with the court after the issuance of its screening order.
(CDCR, Doc. No. 10 at 1.) Notably, the screening
order in CDCR found that “[i]t [wa]s . . . not
clear at this early stage if plaintiff ha[d] exhausted his
claim or if he ha[d] even presented a cognizable
claim.” (CDCR, Doc. No. 9 at 5.) Although the
findings and recommendations pending before the undersigned
in the present case state that CDCR was
“dismissed . . . for failure to file an amended
complaint following a screening order dismissing [the]
complaint for failure to state a claim” (Doc. No. 10 at
2 n.1), the undersigned notes that: (1), in CDCR,
the dismissal order noted that plaintiff did not file an
amended complaint and thus dismissed “[t]h[e] case . .
. for the reasons set forth in the prior [screening
order]” (CDCR, Doc. No. 10 at 1); and (2) the
screening order did not dismiss CDCR for
failure to state a claim but rather due to plaintiff's
failure to allege that he exhausted his administrative
remedies for his constitutional claims prior to asserting
them in his federal suit (CDCR, Doc. No. 9 at 4).
Indeed, the screening order in CDCR explicitly noted
that it was not clear to the magistrate judge at the
screening stage whether plaintiff's complaint presented a
cognizable claim. (Id. at 5.) Moreover, as indicated
above, a dismissal for failure to exhaust administrative
remedies prior to filing suit counts as a strike only if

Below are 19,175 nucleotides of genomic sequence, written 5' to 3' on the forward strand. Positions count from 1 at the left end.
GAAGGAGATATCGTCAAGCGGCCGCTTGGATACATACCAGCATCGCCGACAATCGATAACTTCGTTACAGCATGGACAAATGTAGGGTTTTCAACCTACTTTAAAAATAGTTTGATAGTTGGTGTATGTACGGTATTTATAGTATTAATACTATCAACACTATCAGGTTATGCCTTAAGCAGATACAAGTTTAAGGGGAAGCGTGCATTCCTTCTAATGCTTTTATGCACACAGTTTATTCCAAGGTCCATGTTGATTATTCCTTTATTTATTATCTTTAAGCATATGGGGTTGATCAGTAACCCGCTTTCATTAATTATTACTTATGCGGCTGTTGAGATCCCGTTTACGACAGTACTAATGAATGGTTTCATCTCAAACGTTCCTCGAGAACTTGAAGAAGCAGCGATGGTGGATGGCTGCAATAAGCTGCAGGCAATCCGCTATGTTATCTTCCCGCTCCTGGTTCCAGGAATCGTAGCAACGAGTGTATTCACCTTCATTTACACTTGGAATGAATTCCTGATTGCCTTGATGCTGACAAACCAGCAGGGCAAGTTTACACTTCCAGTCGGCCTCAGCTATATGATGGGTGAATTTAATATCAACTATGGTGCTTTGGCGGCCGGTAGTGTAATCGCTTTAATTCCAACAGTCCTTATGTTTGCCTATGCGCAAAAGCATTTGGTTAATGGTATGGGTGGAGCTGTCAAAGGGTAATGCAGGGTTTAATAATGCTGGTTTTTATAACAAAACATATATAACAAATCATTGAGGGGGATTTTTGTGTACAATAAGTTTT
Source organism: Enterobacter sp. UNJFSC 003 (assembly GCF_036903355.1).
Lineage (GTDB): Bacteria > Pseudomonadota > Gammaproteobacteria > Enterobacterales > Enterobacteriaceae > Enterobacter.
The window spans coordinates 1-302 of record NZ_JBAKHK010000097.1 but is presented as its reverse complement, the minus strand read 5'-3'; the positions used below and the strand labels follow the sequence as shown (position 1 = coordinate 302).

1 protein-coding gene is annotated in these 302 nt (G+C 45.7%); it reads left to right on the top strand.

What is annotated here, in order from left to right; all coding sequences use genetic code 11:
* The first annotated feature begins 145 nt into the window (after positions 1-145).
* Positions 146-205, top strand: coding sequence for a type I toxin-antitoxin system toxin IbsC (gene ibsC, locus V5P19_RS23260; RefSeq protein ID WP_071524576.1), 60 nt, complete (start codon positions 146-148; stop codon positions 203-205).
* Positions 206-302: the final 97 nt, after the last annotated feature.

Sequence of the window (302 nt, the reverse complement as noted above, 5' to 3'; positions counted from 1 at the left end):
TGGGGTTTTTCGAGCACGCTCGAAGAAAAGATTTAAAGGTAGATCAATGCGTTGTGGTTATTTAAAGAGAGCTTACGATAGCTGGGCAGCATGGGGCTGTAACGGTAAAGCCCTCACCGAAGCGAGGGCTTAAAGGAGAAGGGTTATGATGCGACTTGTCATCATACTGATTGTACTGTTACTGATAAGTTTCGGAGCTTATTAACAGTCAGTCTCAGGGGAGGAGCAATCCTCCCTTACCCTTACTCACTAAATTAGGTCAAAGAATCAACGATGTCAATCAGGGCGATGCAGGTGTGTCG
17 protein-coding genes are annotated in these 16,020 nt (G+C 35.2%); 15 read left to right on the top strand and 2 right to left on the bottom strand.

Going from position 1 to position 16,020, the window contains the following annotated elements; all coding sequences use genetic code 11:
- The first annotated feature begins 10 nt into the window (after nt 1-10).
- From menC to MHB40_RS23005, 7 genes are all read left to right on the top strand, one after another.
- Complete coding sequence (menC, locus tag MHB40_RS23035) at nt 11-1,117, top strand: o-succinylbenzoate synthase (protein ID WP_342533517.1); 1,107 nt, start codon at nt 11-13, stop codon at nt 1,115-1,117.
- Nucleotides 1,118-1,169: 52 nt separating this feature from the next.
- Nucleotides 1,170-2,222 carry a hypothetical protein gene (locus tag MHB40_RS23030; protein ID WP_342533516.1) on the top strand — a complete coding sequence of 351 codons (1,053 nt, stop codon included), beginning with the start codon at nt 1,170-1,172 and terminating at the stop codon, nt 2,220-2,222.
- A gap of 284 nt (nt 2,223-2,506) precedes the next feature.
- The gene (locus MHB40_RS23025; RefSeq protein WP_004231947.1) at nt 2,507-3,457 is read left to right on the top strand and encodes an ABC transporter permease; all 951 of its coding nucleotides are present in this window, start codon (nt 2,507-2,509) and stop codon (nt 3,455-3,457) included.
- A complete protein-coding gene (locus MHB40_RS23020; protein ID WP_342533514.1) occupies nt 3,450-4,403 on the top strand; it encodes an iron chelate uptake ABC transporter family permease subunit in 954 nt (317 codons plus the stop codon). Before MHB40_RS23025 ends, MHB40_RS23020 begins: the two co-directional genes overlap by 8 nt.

under § 1915(g) only if the failure is obvious from the
allegations of the complaint, which does not appear to have
been the case in CDCR. Accordingly, the court
concludes that the dismissal of CDCR also does not
count as a strike dismissal against plaintiff.
findings and recommendations pending before the undersigned
in the present case rely on the decision in Harris v.
Mangum, 863 F.3d 1133 (9th Cir. 2017), for the
proposition that when courts “review a dismissal to
determine whether it counts as a strike, the style of the
dismissal or the procedural posture is immaterial. Instead,
the central question is whether the dismissal rang the PLRA
bells of frivolous, malicious, or failure to state a
claim.” (Doc. No. 7 at 2 n.1) (quoting Harris,
863 F.3d at 1142).This analysis, however, does not
change the undersigned's conclusion here that the
dismissal in CDCR does not count as a strike
dismissal against plaintiff. As discussed, the magistrate
judge in CDCR acknowledged that it was not possible
at the screening stage to determine whether plaintiff stated
a cognizable claim due to his failure to allege that he had
exhausted his administrative remedies. Such a dismissal in no
way rings the PLRA bells of frivolous, malicious, or failure
to state a claim. Therefore, neither the decision in
Harris nor the one in El-Shaddai compels a
finding that the dismissal of CDCR counts as a
strike dismissal against plaintiff.
reasons set forth above:
1. The undersigned declines to adopt the August 13, 2019
findings and recommendations (Doc. No. 10);
2. Plaintiff s application to proceed in forma
pauperis (Doc. No. 8) is granted; and
3. The matter is referred back to the assigned magistrate for
proceedings consistent with this order.